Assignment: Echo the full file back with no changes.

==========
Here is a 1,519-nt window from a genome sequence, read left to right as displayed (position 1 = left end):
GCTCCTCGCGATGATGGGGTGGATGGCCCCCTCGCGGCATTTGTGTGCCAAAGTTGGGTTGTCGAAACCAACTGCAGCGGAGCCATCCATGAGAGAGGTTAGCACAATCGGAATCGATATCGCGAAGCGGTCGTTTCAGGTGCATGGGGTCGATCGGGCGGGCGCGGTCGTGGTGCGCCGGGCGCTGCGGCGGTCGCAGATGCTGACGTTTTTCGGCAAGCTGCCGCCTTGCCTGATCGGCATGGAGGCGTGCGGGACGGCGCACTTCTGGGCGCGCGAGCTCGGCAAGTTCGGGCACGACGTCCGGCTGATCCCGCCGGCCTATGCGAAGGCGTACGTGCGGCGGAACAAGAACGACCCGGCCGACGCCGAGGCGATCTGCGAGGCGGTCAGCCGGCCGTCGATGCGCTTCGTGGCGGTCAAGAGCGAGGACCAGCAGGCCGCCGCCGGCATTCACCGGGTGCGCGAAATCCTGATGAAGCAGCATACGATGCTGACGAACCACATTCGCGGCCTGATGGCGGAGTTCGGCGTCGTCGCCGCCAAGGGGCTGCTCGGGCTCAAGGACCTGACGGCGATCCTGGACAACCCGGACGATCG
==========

Here is a 1,519-nt window from a genome sequence, read left to right as displayed (position 1 = left end):
GCTCCTCGCGATGATGGGGTGGATGGCCCCCTCGCGGCATTTGTGTGCCAAAGTTGGGTTGTCGAAACCAACTGCAGCGGAGCCATCCATGAGAGAGGTTAGCACAATCGGAATCGATATCGCGAAGCGGTCGTTTCAGGTGCATGGGGTCGATCGGGCGGGCGCGGTCGTGGTGCGCCGGGCGCTGCGGCGGTCGCAGATGCTGACGTTTTTCGGCAAGCTGCCGCCTTGCCTGATCGGCATGGAGGCGTGCGGGACGGCGCACTTCTGGGCGCGCGAGCTCGGCAAGTTCGGGCACGACGTCCGGCTGATCCCGCCGGCCTATGCGAAGGCGTACGTGCGGCGGAACAAGAACGACCCGGCCGACGCCGAGGCGATCTGCGAGGCGGTCAGCCGGCCGTCGATGCGCTTCGTGGCGGTCAAGAGCGAGGACCAGCAGGCCGCCGCCGGCATTCACCGGGTGCGCGAAATCCTGATGAAGCAGCATACGATGCTGACGAACCACATTCGCGGCCTGATGGCGGAGTTCGGCGTCGTCGCCGCCAAGGGGCTGCTCGGGCTCAAGGACCTGACGGCGATCCTGGACAACCCGGACGATCG